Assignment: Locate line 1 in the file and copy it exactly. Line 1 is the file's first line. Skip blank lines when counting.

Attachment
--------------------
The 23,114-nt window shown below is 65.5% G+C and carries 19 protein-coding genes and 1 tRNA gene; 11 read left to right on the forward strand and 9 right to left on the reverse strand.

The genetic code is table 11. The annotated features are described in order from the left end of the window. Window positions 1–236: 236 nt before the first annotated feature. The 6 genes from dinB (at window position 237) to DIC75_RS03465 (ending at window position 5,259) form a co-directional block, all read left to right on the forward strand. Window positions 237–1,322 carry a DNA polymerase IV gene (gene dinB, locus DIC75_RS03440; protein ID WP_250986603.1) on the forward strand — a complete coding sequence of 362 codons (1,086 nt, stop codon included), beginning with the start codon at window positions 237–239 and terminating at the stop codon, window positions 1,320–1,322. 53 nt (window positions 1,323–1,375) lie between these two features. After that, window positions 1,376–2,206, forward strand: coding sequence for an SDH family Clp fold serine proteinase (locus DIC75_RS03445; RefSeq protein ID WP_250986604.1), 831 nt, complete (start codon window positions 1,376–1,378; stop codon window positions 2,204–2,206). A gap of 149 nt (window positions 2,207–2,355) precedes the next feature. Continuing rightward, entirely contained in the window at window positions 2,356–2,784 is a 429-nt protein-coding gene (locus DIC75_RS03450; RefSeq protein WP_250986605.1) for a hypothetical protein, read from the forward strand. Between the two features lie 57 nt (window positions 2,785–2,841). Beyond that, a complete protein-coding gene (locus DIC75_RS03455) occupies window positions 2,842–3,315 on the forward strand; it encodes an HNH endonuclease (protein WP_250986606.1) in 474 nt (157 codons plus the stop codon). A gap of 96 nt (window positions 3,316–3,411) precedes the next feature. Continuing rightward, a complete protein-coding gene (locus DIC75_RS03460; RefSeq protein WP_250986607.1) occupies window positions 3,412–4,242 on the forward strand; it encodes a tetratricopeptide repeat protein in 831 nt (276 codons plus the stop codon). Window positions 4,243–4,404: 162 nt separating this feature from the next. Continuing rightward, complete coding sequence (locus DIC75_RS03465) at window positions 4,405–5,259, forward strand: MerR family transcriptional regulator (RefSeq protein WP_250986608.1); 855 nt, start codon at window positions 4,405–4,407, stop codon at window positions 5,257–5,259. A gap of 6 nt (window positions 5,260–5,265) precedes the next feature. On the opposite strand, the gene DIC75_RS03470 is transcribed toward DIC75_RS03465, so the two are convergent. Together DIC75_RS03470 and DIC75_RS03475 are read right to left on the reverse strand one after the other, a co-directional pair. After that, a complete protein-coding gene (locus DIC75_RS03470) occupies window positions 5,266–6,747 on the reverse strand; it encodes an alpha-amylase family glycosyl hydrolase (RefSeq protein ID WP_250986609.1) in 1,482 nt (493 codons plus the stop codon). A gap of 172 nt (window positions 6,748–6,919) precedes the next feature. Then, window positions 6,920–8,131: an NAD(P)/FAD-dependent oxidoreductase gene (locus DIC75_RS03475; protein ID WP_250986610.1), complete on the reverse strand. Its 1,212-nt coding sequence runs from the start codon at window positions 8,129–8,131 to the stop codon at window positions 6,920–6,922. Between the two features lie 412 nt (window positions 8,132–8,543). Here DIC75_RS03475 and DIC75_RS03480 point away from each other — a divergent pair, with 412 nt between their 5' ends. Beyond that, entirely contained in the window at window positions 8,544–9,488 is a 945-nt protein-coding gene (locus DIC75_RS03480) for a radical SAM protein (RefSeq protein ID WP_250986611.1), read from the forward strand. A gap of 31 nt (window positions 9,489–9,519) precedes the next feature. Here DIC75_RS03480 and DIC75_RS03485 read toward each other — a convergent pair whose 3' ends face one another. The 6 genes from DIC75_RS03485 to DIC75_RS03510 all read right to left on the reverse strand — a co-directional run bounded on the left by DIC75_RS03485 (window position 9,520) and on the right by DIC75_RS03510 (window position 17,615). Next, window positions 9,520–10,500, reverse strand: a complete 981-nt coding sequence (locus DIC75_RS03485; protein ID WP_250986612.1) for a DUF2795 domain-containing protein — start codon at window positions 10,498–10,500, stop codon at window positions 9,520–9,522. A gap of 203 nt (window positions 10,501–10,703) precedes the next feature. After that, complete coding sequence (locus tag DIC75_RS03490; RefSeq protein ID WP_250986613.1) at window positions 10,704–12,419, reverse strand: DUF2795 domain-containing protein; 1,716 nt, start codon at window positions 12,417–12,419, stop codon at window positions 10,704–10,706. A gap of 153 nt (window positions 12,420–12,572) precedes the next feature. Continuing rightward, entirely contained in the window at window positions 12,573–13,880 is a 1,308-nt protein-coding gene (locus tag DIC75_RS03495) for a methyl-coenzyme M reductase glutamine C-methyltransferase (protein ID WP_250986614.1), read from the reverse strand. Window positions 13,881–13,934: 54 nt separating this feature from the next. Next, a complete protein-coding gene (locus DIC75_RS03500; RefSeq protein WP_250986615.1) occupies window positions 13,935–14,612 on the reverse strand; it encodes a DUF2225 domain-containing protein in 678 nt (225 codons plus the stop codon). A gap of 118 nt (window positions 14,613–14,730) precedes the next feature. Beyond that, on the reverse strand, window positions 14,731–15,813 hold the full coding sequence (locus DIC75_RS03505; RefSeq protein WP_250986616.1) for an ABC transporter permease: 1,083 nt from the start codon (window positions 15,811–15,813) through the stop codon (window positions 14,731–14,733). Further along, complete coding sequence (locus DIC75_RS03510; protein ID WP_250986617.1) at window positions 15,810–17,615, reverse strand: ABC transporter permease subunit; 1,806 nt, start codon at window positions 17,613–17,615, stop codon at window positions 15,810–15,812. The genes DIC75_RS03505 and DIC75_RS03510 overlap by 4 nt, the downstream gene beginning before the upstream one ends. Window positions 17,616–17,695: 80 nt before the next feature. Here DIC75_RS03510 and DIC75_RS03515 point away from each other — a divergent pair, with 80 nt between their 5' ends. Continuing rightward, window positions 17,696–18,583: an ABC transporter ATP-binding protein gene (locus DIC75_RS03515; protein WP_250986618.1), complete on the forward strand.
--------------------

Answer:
The 23,114-nt window shown below is 65.5% G+C and carries 19 protein-coding genes and 1 tRNA gene; 11 read left to right on the forward strand and 9 right to left on the reverse strand.